Interview: Alex Innes, Head of Coachbuilding at Rolls-Royce - Oracle Time
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Interview: Alex Innes, Head of Coachbuilding at Rolls-Royce

Alex Innes

Alex Innes is in a pretty enviable position. Working with a marque as prestigious as Rolls-Royce is a dream job for any automotive designer. For Alex, it was also his first job. Not only that, but starting as a designer and being promoted to lead, he’s now head of Coachbuilding – the single most exclusive expression of what Rolls-Royce stands for.

And it couldn’t come at a better time either. Rolls-Royce have been modernising over the past few years, moving away from their slightly stuffy past and amping up the cutting-edge luxury. Alex’s work in the custom field is a huge part of that.

“Obviously, there are typical hallmarks that make a Rolls-Royce a Rolls-Royce,” explains Alex. “This is exactly our job as designers, understanding and defining what a Rolls-Royce is in the modern age. It is an ever-continuing pursuit.”

Alex Innes coachbuilding Rolls-Royce

Coachbuilding is more than ‘just’ a bespoke Rolls-Royce. Many marques out there offer custom versions of their collection, be that bespoke interiors in exotic leathers, unique paint jobs and tuned-up performance. But that’s not enough for Rolls-Royce. Sure, they offer that level of customisation (many cars are built to order after all) but they go even further, with one-off cars designed and built from the ground up. That is what Alex is in charge of. Yeah, that’s one hell of a first job.

The latest expression of that pursuit is one I was fortunate enough to see in the metal at the Concorzo d’Eleganza Villa D’Este: the Boat Tail. It’s a massive, gloriously excessive ode to automative luxury and one of the most distinctive Rolls-Royce designs ever to grace the perfectly manicured lawns of a concours. At £20 million, it’s the most expensive car the marque has ever built. Where on Earth did that come from?

“Back in 2017,” says Alex of the Boat Tail, “following the launch of Sweptail, there was cited interest from a collective of our luminary customers. This group of clients expressed an interest in creating something totally unique. This coincided with the first ideas in the design studio of a modern interpretation of the Boat Tail body style.”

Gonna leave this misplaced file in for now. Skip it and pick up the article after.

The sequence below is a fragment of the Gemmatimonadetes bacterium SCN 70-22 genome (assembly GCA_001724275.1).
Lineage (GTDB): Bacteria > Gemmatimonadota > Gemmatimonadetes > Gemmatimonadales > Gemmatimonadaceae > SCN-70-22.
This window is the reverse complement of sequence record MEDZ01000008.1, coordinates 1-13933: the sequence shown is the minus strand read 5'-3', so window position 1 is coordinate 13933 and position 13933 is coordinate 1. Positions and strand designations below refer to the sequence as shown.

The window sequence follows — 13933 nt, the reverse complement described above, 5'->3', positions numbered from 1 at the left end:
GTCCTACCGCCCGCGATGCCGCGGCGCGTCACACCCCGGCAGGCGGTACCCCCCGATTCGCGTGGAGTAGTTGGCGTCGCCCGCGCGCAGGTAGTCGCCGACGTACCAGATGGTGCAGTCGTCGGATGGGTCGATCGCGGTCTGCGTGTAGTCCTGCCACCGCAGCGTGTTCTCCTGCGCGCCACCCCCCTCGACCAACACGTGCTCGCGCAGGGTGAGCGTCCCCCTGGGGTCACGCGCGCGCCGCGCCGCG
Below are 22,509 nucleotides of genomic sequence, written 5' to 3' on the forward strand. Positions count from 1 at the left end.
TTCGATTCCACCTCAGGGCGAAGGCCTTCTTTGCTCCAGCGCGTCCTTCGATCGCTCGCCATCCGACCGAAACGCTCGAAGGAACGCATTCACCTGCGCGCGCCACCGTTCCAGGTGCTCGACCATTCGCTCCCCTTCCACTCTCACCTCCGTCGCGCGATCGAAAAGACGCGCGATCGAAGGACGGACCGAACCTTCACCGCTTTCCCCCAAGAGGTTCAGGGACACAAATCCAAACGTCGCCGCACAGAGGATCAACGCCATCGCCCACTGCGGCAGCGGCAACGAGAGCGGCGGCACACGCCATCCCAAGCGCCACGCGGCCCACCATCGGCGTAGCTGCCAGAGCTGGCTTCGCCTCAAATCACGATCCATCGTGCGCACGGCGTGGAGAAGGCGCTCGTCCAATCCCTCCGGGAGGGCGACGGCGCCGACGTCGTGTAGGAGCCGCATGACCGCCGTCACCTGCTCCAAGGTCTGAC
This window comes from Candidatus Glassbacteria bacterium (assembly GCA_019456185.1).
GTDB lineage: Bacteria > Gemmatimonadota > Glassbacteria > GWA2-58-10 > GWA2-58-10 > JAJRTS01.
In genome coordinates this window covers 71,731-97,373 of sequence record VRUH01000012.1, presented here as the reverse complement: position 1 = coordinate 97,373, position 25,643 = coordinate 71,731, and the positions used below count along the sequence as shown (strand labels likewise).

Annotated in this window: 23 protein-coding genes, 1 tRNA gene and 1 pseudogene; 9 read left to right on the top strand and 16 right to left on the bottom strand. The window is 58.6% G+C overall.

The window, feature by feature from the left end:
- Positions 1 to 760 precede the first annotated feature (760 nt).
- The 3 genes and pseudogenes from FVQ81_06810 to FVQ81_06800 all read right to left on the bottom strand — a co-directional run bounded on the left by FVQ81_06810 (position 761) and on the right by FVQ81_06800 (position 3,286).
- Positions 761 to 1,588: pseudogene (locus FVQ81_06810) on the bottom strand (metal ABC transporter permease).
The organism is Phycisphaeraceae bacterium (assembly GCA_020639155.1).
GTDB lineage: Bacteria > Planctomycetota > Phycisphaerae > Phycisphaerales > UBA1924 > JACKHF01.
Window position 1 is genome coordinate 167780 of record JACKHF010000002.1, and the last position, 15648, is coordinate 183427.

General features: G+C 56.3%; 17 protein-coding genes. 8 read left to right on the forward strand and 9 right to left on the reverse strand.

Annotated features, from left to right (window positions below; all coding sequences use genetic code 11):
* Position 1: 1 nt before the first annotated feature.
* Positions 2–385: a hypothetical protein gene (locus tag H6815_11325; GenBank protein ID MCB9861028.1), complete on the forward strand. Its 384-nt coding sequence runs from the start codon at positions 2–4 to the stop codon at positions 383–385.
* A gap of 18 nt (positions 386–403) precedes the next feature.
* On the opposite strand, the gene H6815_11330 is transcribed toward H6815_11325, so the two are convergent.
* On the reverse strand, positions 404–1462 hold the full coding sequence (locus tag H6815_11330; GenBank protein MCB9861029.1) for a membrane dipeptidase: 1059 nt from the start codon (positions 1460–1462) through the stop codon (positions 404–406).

Rolls-Royce Boat Tail

Obviously, the design of the Boat Tail draws from the Rolls-Royce archives, but that’s only a fraction of what it is. It’s not a surprise where a lot of the inspiration came from.

“For Boat Tail we took specific inspiration from nautical design,” says Alex. “But I believe inspiration can come from anywhere, much of it unexpected. But I do have a personal interest in architecture.”

Rolls-Royce Boat Tail

Needless to say, the Boat Tail made a splash (pun completely intended, unfortunately) with its rear end modelled after a J-Class yacht. It wasn’t just it’s shape or concept either, but the sheer obsessive detail that went into every facet of the car. Even the deconstructed grille is a unique touch only for the Boat Tail. Indeed, calling it a car is like just calling a Greubel Forsey a ‘watch.’ It’s true, but also just a fraction of the story.

It’s enough to wonder where the line is. Is there anything Rolls-Royce can’t build for their clientele? Apparently not: “The unique co-creation that we have with our patrons allows almost limitless potential. It’s one of the most gratifying things about Coachbuilding – we can make anything a reality.”

That potential surely makes it an exciting time to be Alex. Since the Boat Tail’s debut, I don’t doubt he’s been inundated with potential commissions bigger, better, more exclusive designs – and solidified Coachbuilding as a major facet of the marque.

Rolls-Royce Boat Tail

“Coachbuild is now a permanent fixture of Rolls-Royce. We showcased the first of the three magnificent Boat Tails at Concorso d’Eleganza Villa d’Este in October 2021. The second will make its global public debut at Villa d’Este 2022. And there’s plenty more in the pipeline, which you’ll see soon.”

So other than architecture, is there any other form of mechanical excellence that Alex appreciates? As we’re a watch magazine, it’s pretty obvious where I’m angling here.

“I have a huge appreciation for horology as a discipline. I’m currently wearing a Garmin day to day, as I get drawn into all the data and insights it gives you, but my go-to analogue all-round piece is a Tag Heuer Carrera.”

Alex Innes
Alex Innes

It’s not the highest end watch in the world, but given the Carrera’s racing pedigree, it’s a solid choice for anyone working in the automotive world. Plus, it’s just a seriously cool piece and perhaps echoes Alex’s own, more modern tastes. He’s not wearing a Patek Philippe and, for the head of Coachbuilding at Rolls-Royce, that says a lot.

Obviously, there’s not going to be a huge number of coach-built Rolls-Royce cars on the road. Even though the Boat Tail has kicked the profile of the service into overdrive, it is by its very nature a rarefied affair. But with Alex at the helm, we’ll be seeing a lot more of it soon.

More details at Rolls-Royce.

About the author

Sam Kessler

Legend has it that Sam’s first word was ‘escapement’ and, while he might have started that legend himself, he’s been in the watch world long enough that it makes little difference. As the editor of Oracle Time, he’s our leading man for all things horological – even if he does love yellow dials to a worrying degree. Owns a Pogue; doesn’t own an Oyster Perpetual. Yet.

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